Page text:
Plant City is Florida’s big strawberry area. One of these days I’ll take the girls there for the festival they hold. “Always go to the source,” my dad would say, which is always great wisdom. Of course, that means I’d have to figure out where Plant City is and I suck at geography about as much as I suck at math. Don’t tell the 8-year old that, however, because I’m the one that helps her with her homework. So, until I get directions to the source of the fresh strawberries, we’ll have to settle for the local strawberry festival near our community college.
The Habitat for Humanity sponsors the event in our town and this year they did an amazing job. We didn’t arrive until noon and the place was packed. I never realized so many people had a taste for strawberries. We stayed for five hours and would have stayed longer, except at five they closed up shop. I wasn’t really sure of the reason behind this as with Daylight Savings there was still three hours of light left, but then again, I don’t understand Daylight Savings Time, either. All it does is mess with my sense of time and throw my internal clock out of whack. I’m sure they would have made quite a bit more moolah, but who am I to question the powers-that-be?
The Strawberry Festival is not just about strawberries. There were half a dozen rows of crafters selling their wares to those with a creative eye. This is really why we wanted to go and what we spent the majority of our time exploring. You name it, it was there. Woodworking. Photography. Yard signs. Sand art. Clothing. Steel drums. Jewelry. Sports paraphernalia. And our favorite, the dipping sauce samples. Some of the crafts were amazing, the artists quite gifted.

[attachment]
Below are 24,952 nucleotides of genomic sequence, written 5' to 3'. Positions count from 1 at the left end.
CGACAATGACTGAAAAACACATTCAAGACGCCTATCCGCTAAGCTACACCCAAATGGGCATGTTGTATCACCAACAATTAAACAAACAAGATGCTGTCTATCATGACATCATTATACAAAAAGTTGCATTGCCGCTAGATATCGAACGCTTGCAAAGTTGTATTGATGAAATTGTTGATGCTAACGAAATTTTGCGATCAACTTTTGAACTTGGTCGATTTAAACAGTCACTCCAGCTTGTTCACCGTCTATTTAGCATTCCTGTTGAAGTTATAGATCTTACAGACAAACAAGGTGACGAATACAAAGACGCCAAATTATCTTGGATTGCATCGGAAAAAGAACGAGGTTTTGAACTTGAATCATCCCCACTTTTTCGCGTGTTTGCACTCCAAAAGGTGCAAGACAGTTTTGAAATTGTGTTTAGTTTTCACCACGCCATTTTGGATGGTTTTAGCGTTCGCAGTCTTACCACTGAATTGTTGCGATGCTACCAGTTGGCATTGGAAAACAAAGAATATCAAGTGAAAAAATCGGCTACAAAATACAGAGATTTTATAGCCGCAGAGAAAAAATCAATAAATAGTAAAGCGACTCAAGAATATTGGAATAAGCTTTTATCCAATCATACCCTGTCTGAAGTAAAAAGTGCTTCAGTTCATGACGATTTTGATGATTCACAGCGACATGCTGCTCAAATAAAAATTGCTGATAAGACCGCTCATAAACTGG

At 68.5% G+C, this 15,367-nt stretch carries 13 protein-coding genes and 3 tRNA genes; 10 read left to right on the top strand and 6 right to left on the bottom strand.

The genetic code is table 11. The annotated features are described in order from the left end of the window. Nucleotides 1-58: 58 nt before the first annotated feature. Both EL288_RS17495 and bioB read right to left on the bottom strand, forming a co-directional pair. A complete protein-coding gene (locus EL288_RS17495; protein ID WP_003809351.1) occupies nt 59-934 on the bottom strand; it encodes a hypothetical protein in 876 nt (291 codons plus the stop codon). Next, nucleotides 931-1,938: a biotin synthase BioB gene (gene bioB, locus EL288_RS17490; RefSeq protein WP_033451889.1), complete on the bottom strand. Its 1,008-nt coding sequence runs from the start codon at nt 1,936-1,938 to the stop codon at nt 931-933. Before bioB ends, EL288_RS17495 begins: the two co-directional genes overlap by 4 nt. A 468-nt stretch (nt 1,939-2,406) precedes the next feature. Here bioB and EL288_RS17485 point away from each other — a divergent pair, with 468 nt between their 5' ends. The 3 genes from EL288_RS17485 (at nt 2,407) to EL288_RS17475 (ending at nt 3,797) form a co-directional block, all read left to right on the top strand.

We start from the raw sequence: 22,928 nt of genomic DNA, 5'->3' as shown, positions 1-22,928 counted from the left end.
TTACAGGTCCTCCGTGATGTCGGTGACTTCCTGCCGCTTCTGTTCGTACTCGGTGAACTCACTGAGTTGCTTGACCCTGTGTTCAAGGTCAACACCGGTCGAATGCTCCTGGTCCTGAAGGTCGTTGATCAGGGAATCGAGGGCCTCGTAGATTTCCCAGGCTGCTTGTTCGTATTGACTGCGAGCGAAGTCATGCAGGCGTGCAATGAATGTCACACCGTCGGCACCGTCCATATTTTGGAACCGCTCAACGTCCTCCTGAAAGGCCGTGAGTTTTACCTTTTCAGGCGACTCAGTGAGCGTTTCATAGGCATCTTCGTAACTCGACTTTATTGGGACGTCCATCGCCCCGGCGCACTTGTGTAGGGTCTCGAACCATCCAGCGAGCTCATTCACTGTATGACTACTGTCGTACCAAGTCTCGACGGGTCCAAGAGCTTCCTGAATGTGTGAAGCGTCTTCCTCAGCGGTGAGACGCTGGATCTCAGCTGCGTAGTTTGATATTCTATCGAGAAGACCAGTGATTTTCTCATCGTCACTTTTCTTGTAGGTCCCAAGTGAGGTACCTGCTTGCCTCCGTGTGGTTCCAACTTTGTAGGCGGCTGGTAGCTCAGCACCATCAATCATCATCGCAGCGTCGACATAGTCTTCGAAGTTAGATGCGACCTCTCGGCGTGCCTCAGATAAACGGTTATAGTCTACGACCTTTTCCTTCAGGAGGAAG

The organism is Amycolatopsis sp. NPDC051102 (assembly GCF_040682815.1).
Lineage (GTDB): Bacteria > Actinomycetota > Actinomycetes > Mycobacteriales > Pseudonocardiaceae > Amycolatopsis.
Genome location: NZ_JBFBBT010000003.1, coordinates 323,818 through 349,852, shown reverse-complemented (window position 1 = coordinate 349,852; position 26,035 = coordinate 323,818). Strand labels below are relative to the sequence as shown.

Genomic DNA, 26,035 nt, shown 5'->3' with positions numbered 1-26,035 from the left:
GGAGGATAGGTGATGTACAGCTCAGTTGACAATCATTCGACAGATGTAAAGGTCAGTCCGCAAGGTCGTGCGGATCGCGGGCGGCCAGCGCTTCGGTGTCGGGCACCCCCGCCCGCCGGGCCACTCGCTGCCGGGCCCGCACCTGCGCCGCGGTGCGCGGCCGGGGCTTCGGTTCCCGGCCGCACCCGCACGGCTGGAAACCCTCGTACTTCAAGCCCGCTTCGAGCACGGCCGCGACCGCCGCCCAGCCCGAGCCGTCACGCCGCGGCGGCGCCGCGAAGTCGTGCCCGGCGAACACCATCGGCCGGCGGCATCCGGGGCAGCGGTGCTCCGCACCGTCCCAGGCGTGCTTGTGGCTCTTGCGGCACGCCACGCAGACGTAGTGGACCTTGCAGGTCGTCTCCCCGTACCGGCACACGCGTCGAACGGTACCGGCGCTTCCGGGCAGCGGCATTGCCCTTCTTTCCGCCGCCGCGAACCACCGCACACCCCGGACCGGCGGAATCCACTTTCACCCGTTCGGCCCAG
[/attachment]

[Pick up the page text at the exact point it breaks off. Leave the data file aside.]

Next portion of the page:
I love these types of events and, being an indie author, I can relate to their hope and fear of putting their craft out there, hoping someone will take notice and make a purchase. It takes a special courage, not just to make something, but to spend a weekend trying to sell it. There were vendors from all over and it was a pleasure talking to so many of them. I like to support these crafters as often as possible just like the small business owner. I’d rather shop small than with the big retailers because it gives hope to see them succeed against the odds. It’s worth the extra cost to me, and I would encourage you to do the same. For several, it’s how they make their living, traveling from craft show to craft show, and while you may not be able to help all, you can help one or two.
We hadn’t had lunch yet, so the first thing the girls and I did when passing through the entrance was make a beeline for the food tents. Wait. That’s not true. The first thing we did was purchase tickets, which was how you purchased the food. It was a smart idea, really. Keep all of the money in one area so the vendors can just hand out food without worrying about making change. I plopped down fifty bucks, grabbed my forty tickets, and took my growling tummy to the food tents.
Festivals, like carnivals, have a variety of choices. However, unlike carnivals, the food is actually edible. It was almost like the food court at the mall. We could choose between hot dogs and hamburgers or go for the meatball subs. There was barbeque and even a booth that sold nothing but French fries. Of course, there were all kinds of strawberry treats, but we decided to hold off on those until afterward. We had to set a nutritional example for the 8-year old, after all. At least, that’s what the girls told me. I looked at the strawberry-topped funnel cake and sighed as I walked to the condiment tent with my hamburger.